Even when pinned down to the ground by one point of control, it is often easy to rotate a wrist or ankle and retract the limb which typically overcomes the pin. An example, I use this principle as bait to allow people to pin an ankle while they try to pass. Once I retract the leg to escape the pin the triangle is often an option.
Overall, the tertiary point should be considered the least preferable points of control. All effort should be made to stay inside the primary and secondary points in order to maintain both maximum control and the ability to disrupt your opponent's skeletal alignment with the least amount of effort.
So the question becomes, how do I find the strategies and positions that afford me the most opportunities to disrupt my opponent's alignment while maintaining my own?
4/09/2011 11:58pm, #2
Alignment of the frame, offensive and defensive applications
Here is the entry I just wrote.
The human frame has positions that maximize skeletal and muscular alignment, and therefore strength, and others that minimize it. When your frame is aligned and you are contorting your opponent's frame out of said alignment, you have a decided offensive advantage. Securing positions, like mount, that entail large amounts of control over your opponent's body/frame offers you the ideal opportunity to further disrupt and isolate the alignment of one joint to achieve the submission.
An example of this is, when in mount, trapping your partner's arm next to his head. Once your elbow breaks the plane of your shoulder the strength of that arm is comprised, especially when the elbow is bent and the shoulder is pinned to the ground underneath it. Your arms are strongest when your elbows are close to your chest/ribs. (That is why should always reach up, palm down, from underneath side control while keeping your hand in contact with your chest, rather than on the outside of your body with the palm up, begging for an Americana. T-rex arms are hard to isolate away from the body, and proper limb isolation is critical to learning technically efficient submissions.) So by isolating his arm next to his head, I can minimize the limb's strength and also defensive options.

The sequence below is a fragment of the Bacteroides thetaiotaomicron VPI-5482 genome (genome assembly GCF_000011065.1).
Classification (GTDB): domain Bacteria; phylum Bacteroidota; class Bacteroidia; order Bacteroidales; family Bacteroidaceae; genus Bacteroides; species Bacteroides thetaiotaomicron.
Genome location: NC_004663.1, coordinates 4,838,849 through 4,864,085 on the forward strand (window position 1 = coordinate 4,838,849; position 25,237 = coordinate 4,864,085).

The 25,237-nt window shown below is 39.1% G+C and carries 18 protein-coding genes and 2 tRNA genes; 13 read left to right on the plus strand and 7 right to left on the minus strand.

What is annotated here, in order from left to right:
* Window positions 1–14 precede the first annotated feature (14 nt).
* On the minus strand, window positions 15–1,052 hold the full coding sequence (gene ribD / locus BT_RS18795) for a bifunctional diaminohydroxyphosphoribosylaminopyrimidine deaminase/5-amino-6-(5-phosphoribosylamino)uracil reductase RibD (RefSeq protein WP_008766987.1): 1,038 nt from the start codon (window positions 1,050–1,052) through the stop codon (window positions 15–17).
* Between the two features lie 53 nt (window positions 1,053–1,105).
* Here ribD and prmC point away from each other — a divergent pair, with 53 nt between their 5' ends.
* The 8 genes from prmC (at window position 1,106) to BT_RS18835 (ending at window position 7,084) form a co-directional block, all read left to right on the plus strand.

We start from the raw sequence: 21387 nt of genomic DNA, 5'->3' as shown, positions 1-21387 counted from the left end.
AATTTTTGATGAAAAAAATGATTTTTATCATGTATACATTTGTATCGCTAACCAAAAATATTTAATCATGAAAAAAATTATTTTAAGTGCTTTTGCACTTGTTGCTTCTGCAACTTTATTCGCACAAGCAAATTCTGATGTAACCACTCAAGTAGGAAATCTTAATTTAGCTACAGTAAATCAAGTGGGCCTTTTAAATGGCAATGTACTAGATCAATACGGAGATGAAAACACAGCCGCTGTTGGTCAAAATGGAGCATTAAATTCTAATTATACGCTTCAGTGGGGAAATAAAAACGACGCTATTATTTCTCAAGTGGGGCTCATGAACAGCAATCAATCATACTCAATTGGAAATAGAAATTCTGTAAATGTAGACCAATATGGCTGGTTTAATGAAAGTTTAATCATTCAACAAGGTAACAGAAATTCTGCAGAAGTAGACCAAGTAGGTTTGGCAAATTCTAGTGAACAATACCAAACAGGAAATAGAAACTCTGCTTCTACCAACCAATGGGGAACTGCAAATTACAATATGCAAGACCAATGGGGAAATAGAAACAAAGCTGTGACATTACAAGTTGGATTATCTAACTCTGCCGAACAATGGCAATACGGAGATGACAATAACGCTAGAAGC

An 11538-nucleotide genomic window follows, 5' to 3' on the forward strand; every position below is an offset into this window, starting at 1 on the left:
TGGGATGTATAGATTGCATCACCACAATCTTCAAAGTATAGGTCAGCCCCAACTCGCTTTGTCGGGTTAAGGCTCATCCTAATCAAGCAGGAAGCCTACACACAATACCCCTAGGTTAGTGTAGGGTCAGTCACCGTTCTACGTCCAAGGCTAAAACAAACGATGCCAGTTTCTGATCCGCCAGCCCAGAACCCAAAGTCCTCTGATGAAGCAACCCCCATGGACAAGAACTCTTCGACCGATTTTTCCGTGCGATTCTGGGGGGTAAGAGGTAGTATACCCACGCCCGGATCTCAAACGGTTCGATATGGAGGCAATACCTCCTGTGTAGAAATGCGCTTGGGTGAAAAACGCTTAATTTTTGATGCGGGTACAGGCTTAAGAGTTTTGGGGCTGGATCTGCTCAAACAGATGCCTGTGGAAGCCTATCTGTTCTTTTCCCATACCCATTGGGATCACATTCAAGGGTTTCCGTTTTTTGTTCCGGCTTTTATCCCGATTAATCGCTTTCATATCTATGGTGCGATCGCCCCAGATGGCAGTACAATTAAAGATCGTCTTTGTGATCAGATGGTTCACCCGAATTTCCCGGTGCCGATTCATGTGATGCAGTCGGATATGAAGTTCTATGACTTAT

Misalignment of your opponent's frame to facilitate ideal submission conditions often involves twisting arms or legs "against the grain" or the natural motion of multiple joints. Zap's leglock game has definitely been influenced by Cambo. As his lower body submissions progressed away from what he and I learned years ago, I noticed he began to heavily favor "corkscrewing down" the entire leg before he attempted the submission. He was misaligning my leg to the fullest extent before he footlocked or heelhooked me. Later still, he began to adjust his attack position to attain better alignment for himself. These two conditions made it easier for him to maintain his position while further disrupting mine.
Another example of effective misalignment is bending the head toward one of the shoulders to bring the spine offline. You can't bridge or upa properly if your neck is crooked relative to the rest of your spine. This is the purpose of the "shoulder of justice".